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Venture Capital Raises $2.7 Billion In Second Quarter, But Funders Drop By 23 Percent

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A joint report released Monday by the National Venture Capital Association (NVCA) and Thomson-Reuters showed that national venture capital firms raised $2.7 billion dollars in the second quarter of 2011, a 28 percent increase from the same time last year. Though the increase seemed to be a positive sign amid a gloomier national economic picture, news that the number of VC funders had declined in the same period by 23 percent was cause for concern among some industry insiders.

Mark Heesen, president of the NVCA, told HuffPost that the numbers pointed to "a continuation of the haves versus the have-nots. Those firms that are larger, more established VC firms -- ones predominantly based in Silicon Valley -- have been able to fundraise, albeit sometimes at a slow pace," he said. "What you're seeing is a concern in other parts of the country, where smaller firms are having a very hard time fundraising."

While much attention has been focused on high-profile IPOs for tech companies, including LinkedIn and Pandora -- and the potential tech bubble such IPOs might represent -- Heesen noted that companies in other sectors, including life sciences and clean tech, are facing difficulty in securing capital.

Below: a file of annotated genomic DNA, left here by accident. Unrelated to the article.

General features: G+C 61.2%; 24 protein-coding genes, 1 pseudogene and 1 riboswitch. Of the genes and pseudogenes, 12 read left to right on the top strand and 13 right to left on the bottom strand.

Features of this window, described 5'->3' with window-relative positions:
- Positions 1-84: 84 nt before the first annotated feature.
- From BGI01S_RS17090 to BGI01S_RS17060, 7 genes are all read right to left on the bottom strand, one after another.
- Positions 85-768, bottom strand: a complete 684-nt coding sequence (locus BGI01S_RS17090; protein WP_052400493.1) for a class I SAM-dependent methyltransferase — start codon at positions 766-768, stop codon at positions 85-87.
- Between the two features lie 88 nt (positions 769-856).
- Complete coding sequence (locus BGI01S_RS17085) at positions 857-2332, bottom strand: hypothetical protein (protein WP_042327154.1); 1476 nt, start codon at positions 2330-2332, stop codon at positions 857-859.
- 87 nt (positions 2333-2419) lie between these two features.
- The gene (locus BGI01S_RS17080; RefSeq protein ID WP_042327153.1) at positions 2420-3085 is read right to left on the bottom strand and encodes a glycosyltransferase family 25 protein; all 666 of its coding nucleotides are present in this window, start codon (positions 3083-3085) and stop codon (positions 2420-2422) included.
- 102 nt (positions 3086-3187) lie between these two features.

"From a national perspective and an entrepreneurial perspective, you don't want VC firms only investing in IT," he said.

Other analysts concluded that the decrease in VC funders is part of a natural evolution. "It's not particularly surprising," said Anand Sanwal, CEO and co-founder of CB Insights, a venture capital database. "There's been talk of a contraction in the VC industry for some time: There was a massive amount of VC money in the first dot com rush [in the late 1990s] and those funds didn't perform well. I think to some degree, this is expected."

Sanwal acknowledged that certain sectors. like clean tech and health care -- industries headquartered in large part outside of the Valley -- might suffer from fewer investment dollars, but he attributed that to their generally unfavorable investment criteria, including protracted regulatory cycles and capital-intensive rounds of funding.

"Is there a risk that some industries, and even some geographies, could be impacted in the long term because venture capital is not in their backyard? I think that could be true," he said.

But Sanwal remained bullish that a decrease in VC funders would not necessarily have long-term implications for the country's innovation economy, noting that his firm had seen an uptick in angel and micro-VC funding -- especially in early stage rounds, when investments are riskiest.

"Capital will find a way to opportunity when there are good opportunities," he said. "Economic malaise impacts things for sure, but folks who invest in VC firms are trying to figure out where to put their money. And if they feel like it's better put in other investment vehicles, then they'll put them there."